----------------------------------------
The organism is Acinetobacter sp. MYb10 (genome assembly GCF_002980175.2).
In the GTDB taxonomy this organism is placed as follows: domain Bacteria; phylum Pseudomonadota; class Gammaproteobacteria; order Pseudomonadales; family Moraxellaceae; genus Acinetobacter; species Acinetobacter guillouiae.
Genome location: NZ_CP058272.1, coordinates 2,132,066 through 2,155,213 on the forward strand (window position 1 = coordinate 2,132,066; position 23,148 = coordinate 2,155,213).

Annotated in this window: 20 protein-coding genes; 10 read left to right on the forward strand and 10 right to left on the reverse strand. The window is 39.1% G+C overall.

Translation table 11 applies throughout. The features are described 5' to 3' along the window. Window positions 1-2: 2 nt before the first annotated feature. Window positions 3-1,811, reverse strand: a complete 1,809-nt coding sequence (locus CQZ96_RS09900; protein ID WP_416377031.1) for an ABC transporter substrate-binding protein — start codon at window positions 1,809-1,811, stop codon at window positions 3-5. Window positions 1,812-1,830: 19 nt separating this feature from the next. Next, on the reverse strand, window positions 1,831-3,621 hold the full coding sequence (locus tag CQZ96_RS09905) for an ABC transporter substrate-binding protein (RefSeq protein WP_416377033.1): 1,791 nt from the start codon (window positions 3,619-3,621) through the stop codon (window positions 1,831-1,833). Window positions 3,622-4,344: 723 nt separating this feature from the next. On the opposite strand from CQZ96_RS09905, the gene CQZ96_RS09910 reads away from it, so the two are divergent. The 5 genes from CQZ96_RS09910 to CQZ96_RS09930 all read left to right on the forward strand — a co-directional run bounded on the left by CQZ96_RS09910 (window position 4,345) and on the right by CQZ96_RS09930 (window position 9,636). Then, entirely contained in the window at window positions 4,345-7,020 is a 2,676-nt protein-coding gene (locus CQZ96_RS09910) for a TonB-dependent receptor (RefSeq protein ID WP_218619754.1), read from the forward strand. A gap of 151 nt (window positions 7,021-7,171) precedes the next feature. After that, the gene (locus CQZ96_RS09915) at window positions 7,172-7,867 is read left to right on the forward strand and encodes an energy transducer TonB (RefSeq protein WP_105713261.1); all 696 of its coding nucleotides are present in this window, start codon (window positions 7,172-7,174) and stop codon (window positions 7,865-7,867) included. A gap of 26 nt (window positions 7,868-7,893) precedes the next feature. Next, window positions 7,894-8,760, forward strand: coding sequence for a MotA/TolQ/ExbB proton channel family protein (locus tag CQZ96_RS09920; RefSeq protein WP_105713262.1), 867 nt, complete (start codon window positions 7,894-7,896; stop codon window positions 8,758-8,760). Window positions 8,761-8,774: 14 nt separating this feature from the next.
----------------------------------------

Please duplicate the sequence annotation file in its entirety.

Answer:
The organism is Acinetobacter sp. MYb10 (genome assembly GCF_002980175.2).
In the GTDB taxonomy this organism is placed as follows: domain Bacteria; phylum Pseudomonadota; class Gammaproteobacteria; order Pseudomonadales; family Moraxellaceae; genus Acinetobacter; species Acinetobacter guillouiae.
Genome location: NZ_CP058272.1, coordinates 2,132,066 through 2,155,213 on the forward strand (window position 1 = coordinate 2,132,066; position 23,148 = coordinate 2,155,213).

Annotated in this window: 20 protein-coding genes; 10 read left to right on the forward strand and 10 right to left on the reverse strand. The window is 39.1% G+C overall.

Translation table 11 applies throughout. The features are described 5' to 3' along the window. Window positions 1-2: 2 nt before the first annotated feature. Window positions 3-1,811, reverse strand: a complete 1,809-nt coding sequence (locus CQZ96_RS09900; protein ID WP_416377031.1) for an ABC transporter substrate-binding protein — start codon at window positions 1,809-1,811, stop codon at window positions 3-5. Window positions 1,812-1,830: 19 nt separating this feature from the next. Next, on the reverse strand, window positions 1,831-3,621 hold the full coding sequence (locus tag CQZ96_RS09905) for an ABC transporter substrate-binding protein (RefSeq protein WP_416377033.1): 1,791 nt from the start codon (window positions 3,619-3,621) through the stop codon (window positions 1,831-1,833). Window positions 3,622-4,344: 723 nt separating this feature from the next. On the opposite strand from CQZ96_RS09905, the gene CQZ96_RS09910 reads away from it, so the two are divergent. The 5 genes from CQZ96_RS09910 to CQZ96_RS09930 all read left to right on the forward strand — a co-directional run bounded on the left by CQZ96_RS09910 (window position 4,345) and on the right by CQZ96_RS09930 (window position 9,636). Then, entirely contained in the window at window positions 4,345-7,020 is a 2,676-nt protein-coding gene (locus CQZ96_RS09910) for a TonB-dependent receptor (RefSeq protein ID WP_218619754.1), read from the forward strand. A gap of 151 nt (window positions 7,021-7,171) precedes the next feature. After that, the gene (locus CQZ96_RS09915) at window positions 7,172-7,867 is read left to right on the forward strand and encodes an energy transducer TonB (RefSeq protein WP_105713261.1); all 696 of its coding nucleotides are present in this window, start codon (window positions 7,172-7,174) and stop codon (window positions 7,865-7,867) included. A gap of 26 nt (window positions 7,868-7,893) precedes the next feature. Next, window positions 7,894-8,760, forward strand: coding sequence for a MotA/TolQ/ExbB proton channel family protein (locus tag CQZ96_RS09920; RefSeq protein WP_105713262.1), 867 nt, complete (start codon window positions 7,894-7,896; stop codon window positions 8,758-8,760). Window positions 8,761-8,774: 14 nt separating this feature from the next.